Funding has been renewed for the Small Business Administration's "Economic Injury Disaster Loan" program, which can help your business during this difficult season of COVID-19. Small businesses -- including sole proprietors, independent contractors, and the self-employed -- can apply for funding through EIDL (the acronym is pronounced like "idle").
I recently spoke with both the Director and Deputy Director at the South Dakota SBA office in Sioux Falls, and I'm passing along their very helpful information here.
Even though the program is technically open through Dec. 31, they recommend applying as soon as possible.
There are two parts of the EIDL program: the EIDL loan and the EIDL loan advance.
The EIDL loan is an actual loan: a 30-year note at 3.75% interest for small businesses or 2.75% for nonprofits.
The EIDL loan advance is a grant that does not have to be paid back. Small businesses can receive up to $10,000 in an EIDL loan advance, calculated at $1,000 per employee.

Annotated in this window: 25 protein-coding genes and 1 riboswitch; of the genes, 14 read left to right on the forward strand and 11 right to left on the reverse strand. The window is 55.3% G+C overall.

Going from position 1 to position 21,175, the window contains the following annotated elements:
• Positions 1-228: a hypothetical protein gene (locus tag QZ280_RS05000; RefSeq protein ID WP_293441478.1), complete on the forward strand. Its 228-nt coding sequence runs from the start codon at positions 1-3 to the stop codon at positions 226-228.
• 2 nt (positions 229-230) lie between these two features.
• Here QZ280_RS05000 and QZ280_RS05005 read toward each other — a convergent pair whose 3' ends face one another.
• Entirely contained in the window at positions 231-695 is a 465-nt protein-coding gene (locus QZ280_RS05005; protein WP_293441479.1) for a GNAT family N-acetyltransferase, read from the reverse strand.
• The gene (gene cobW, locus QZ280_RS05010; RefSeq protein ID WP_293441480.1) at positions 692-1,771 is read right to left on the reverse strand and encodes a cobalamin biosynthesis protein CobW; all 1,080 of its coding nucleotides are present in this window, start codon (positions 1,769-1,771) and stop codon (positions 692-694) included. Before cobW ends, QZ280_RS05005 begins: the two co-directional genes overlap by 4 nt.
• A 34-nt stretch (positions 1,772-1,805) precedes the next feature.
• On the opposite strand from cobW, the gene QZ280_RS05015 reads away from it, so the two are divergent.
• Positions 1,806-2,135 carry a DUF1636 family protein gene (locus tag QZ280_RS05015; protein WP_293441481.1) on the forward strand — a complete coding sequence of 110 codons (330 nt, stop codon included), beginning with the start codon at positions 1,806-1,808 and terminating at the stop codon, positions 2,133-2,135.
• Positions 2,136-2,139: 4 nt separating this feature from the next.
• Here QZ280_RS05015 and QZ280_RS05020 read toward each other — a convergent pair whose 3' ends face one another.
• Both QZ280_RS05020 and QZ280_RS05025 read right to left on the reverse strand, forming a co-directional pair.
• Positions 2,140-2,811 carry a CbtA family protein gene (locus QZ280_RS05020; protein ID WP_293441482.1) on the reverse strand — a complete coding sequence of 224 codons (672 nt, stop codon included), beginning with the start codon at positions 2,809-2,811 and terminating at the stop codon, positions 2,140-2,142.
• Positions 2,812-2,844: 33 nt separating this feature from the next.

When you apply for the Economic Injury Disaster Loan, check both boxes: for the loan itself and for the loan advance. Once your application is processed, you will receive the EIDL loan advance portion (the grant) as well as a loan offer for the pay-back portion.
Once you get your loan offer, you can "take it or leave it," meaning take the full loan offer, turn down the loan offer, or take a portion of the loan.
You can apply for the EIDL (loan and/or loan advance) online at this link.
On a related note, signup for the SBA's Paycheck Protection Program (PPP) has been extended through Aug. 8. Small businesses -- including sole proprietors, independent contractors, and the self-employed -- can apply for PPP at this link.
The SBA officials I spoke with said that, yes, even if you have received PPP funding, you can still apply for an EIDL loan or loan advance. They advise that EIDL and PPP funds should not be used for the same payroll at the same time. When you receive funding through these Small Business Administration programs, one "best practice" is to keep them separate from other operational funds. This makes it easier to track your spending and easier to provide any necessary follow-up paperwork.
Clark County businesses, let me know if I can help in any way!
Kristin Vandersnick, Executive Director
"Choose Clark County" economic development